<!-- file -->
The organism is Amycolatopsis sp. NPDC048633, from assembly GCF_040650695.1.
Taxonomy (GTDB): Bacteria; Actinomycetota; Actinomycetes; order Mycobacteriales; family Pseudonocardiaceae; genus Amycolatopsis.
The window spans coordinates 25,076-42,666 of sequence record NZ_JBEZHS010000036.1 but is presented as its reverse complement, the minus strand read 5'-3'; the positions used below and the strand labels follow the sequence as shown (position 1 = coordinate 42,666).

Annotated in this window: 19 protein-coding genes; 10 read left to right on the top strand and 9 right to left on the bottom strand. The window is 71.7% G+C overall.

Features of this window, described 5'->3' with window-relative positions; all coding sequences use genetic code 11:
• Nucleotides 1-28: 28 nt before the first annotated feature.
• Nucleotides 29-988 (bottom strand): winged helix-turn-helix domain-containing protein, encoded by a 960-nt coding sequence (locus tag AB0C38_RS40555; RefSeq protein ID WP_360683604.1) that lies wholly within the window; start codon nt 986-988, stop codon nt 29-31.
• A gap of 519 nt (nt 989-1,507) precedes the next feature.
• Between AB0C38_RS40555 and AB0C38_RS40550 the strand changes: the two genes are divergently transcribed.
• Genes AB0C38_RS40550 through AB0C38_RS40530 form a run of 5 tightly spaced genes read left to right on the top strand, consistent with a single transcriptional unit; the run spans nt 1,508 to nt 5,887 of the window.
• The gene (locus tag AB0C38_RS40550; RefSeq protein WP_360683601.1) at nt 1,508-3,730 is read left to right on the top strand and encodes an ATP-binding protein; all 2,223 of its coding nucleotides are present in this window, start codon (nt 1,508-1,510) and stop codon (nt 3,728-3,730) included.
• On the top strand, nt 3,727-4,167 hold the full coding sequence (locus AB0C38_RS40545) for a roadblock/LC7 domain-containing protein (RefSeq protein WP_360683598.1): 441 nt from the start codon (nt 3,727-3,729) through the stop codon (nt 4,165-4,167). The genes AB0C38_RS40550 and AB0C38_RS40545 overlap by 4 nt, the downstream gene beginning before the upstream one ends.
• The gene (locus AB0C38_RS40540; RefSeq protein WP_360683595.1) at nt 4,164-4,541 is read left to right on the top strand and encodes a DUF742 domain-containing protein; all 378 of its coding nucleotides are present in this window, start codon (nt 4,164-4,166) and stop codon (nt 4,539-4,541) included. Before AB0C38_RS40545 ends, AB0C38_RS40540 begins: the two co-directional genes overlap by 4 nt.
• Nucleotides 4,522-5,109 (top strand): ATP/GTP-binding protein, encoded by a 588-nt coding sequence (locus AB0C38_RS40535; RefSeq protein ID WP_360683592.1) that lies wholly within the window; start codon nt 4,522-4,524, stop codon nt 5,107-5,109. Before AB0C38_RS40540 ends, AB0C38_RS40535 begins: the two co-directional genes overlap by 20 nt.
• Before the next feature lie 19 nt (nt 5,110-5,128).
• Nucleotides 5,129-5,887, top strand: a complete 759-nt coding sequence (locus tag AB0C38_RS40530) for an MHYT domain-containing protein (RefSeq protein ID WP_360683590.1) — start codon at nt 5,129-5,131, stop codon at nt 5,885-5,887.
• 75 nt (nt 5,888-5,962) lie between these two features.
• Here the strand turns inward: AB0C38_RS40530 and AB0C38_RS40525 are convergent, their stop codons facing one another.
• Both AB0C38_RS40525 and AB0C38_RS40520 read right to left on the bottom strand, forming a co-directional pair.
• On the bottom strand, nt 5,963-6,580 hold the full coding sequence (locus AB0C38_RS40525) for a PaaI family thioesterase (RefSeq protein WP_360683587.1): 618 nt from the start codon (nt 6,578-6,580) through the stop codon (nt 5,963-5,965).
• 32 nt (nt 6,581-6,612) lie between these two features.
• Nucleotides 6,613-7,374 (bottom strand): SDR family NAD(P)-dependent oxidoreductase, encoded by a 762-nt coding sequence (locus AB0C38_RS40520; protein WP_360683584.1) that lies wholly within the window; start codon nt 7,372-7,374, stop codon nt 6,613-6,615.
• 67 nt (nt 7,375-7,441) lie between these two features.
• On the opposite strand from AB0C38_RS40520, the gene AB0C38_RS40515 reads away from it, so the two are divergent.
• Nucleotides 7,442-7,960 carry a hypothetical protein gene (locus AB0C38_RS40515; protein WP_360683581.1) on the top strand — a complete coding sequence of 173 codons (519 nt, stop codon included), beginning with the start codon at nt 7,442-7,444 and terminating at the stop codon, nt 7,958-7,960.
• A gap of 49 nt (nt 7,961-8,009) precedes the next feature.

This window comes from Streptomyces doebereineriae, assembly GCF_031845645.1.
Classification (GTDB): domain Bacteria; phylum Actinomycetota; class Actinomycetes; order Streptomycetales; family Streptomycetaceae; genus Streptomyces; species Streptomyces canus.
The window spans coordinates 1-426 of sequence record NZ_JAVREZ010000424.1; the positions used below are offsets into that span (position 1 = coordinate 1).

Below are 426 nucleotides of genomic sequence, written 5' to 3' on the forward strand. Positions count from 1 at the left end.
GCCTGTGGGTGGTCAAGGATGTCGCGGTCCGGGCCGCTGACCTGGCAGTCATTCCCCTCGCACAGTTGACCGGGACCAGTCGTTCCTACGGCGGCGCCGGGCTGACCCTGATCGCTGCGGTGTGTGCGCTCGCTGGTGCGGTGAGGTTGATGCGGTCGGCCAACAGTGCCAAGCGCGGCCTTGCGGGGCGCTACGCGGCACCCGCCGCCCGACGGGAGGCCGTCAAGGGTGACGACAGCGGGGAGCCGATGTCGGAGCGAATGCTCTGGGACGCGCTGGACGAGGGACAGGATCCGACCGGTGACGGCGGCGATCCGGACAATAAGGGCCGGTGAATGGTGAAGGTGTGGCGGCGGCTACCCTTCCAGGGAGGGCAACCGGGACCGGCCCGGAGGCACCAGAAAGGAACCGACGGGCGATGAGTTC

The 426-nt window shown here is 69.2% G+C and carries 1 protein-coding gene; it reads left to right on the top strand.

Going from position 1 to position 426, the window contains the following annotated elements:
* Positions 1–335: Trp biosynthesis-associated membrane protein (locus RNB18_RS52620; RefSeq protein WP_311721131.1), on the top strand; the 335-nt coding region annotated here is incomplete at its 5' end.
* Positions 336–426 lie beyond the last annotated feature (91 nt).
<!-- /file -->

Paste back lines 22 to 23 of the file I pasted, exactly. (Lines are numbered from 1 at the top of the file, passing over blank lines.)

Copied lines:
• Nucleotides 6,613-7,374 (bottom strand): SDR family NAD(P)-dependent oxidoreductase, encoded by a 762-nt coding sequence (locus AB0C38_RS40520; protein WP_360683584.1) that lies wholly within the window; start codon nt 7,372-7,374, stop codon nt 6,613-6,615.
• 67 nt (nt 7,375-7,441) lie between these two features.